Christ tells the Pharisees and Sadducees who came to Him, “Ye can discern the face of the sky,” that is, tell what the weather will be; “but can ye not discern the signs of the times?” In other words, He’s telling them that this has nothing to do with science, or with knowing our place in the world, or anything of the sort.
The chief characteristic we can point out in St. John's theological writings is freedom. He is entirely immersed in the Orthodox Tradition, and he is himself a source of true Orthodox theology. He has no kind of foreign influences or any overemphasis on one part of Tradition because of some controversy. This makes him especially valuable as an authority on something which is very much discussed today in the English language: the so-called Western influence on Orthodox theology in the last seven hundred years.
A homily given by Fr Seraphim Rose on St Patrick’s feast day in 1977. An avid venerator of the Western Saints pre-schism, Fr. Seraphim reveals his down to earth approach to the spiritual life and offers a breath of fresh are for so many of us to today who are struggling toward the Heavenly Realm.
Having led a heavenly life on earth, like the great desert saints of antiquity, even in these latter times of spiritual desolation, St. Seraphim is an instructor and an inspirer of the true Christian life. His Spiritual Instructions—like his celebrated Conversation with Motovilov on the Acquisition of the Holy Spirit—contain no new teaching, but simply repeat in modern times the age-old Christian teaching of the great Fathers whom he constantly cites: Sts. Basil the Great, Gregory the Theologian, John Chrysostom, Macarius the Great, Dionysius the Areopagite, Ambrose of Milan, Isaac the Syrian, Symeon the New Theologian, the Fathers of the Philokalia.
We must again be Christians. It is futile, in fact it is precisely absurd, to speak of reforming society, of changing the path of history, of emerging into an age beyond absurdity, if we have not Christ in our hearts; and if we do have Christ in our hearts, nothing else matters.
As celebrated by Orthodox Christians, this feast occurs exactly midway between Easter and Pentecost and serves as a link between them. It continues the celebration of our Lord’s Resurrection, emphasizing His Divine nature and glory; for it was proper to no one but to God to conquer death.
In this passage of Scripture, we read how, as our Lord prepared for His Passion, a woman came and anointed Him with very precious ointment; and it is very touching how our Lord accepted such love from simple people. But at the same time Judas—one of the twelve who were with Him—looked at this act, and something in his heart changed.
Why is the truth, it would seem, revealed to some and not to others? Is there a special organ for receiving revelation from God? Yes, though usually we close it and do not let it open up: God’s revelation is given to something called a loving heart. This indicates that no matter how often we might hear the truth, if we have no love, we will not receive it; and to the contrary, though we may not even be searching for the truth, but have love, the truth may find us. But if others have not found the truth it would be madness for us to condemn them, saying “we have found the truth”, because our own possession of truth depends upon our loving heart.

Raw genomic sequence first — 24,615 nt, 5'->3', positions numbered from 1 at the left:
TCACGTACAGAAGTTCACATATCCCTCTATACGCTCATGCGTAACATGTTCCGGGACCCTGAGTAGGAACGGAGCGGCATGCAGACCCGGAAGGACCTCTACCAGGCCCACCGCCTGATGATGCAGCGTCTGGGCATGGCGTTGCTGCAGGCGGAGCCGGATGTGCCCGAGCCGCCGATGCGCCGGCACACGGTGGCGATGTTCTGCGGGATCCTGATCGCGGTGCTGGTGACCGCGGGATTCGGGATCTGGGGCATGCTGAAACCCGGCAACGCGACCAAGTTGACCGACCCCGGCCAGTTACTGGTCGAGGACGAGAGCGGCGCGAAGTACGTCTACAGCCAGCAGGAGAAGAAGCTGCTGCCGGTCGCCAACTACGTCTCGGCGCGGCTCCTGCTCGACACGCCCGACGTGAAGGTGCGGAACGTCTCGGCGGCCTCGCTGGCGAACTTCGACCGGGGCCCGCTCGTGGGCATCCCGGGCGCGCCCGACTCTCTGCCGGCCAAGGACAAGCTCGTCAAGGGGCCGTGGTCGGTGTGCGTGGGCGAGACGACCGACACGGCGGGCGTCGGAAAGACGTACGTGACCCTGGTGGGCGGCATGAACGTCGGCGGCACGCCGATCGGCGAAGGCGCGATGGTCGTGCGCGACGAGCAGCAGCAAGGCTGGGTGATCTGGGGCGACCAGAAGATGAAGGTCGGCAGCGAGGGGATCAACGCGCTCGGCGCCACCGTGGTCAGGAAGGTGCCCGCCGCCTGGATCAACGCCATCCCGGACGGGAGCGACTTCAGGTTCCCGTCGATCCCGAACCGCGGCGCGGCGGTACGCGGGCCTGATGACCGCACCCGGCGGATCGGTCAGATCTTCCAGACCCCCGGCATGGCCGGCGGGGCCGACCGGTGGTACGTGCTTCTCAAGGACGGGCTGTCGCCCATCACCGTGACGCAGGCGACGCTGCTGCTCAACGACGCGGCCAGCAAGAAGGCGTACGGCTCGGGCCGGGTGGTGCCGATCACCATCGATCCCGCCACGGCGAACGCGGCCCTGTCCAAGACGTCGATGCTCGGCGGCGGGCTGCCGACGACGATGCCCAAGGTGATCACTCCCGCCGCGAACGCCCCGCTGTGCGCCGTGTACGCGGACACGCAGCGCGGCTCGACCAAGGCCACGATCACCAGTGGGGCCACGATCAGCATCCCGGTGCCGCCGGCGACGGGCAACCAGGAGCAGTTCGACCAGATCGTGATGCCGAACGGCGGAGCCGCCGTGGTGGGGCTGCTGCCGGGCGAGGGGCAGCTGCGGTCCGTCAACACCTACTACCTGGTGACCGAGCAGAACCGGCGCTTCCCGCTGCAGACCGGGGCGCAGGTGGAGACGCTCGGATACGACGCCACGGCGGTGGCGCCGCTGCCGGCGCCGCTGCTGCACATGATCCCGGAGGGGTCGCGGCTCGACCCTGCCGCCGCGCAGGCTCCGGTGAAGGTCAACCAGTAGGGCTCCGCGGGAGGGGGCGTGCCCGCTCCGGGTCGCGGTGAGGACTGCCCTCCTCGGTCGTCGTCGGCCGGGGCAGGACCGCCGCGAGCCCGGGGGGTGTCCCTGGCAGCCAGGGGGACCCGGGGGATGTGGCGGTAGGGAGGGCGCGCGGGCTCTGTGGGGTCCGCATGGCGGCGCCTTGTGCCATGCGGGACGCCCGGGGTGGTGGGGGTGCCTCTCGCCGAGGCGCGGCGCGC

Orthodox theology sees in the Transfiguration a prefigurement of our Lord’s Resurrection and His Second Coming, and more than this—since every event of the Church calendar has an application to the individual spiritual life—of the transformed state in which Christians shall appear at the end of the world, and in some measure even before then.
This rule of fasting, to be sure, is not intended to be a "straight-jacket" for Orthodox believers, nor a source of pharisaical pride for anyone who keeps the letter of the Church's law. It is rather the rule, the standard, against which each is to measure his own practice, and towards which one must always strive, according to one's strength and circumstances.
Thus it was that, having lost her husband and her earthly happiness in the midst of the terrible misfortunes of the Russian land, St. Dorothy, already a woman of mature years, resolved to abandon the world and seek, in prayers and struggles, not a temporary happiness which is so often darkened by various evils, but rather a heavenly and eternal blessedness.
The Apocalypse describes these events in a series of visions: some bright and positive, relating to the fulfillment of God's justice and the salvation of His chosen ones; and some dark and negative, relating to the terrible plagues that will come on earth for the sins of mankind. Sometimes we today emphasize the dark and negative side, seeing the increase of evil around us; but that comes from our faintheartedness and worldliness—we must look at the whole picture.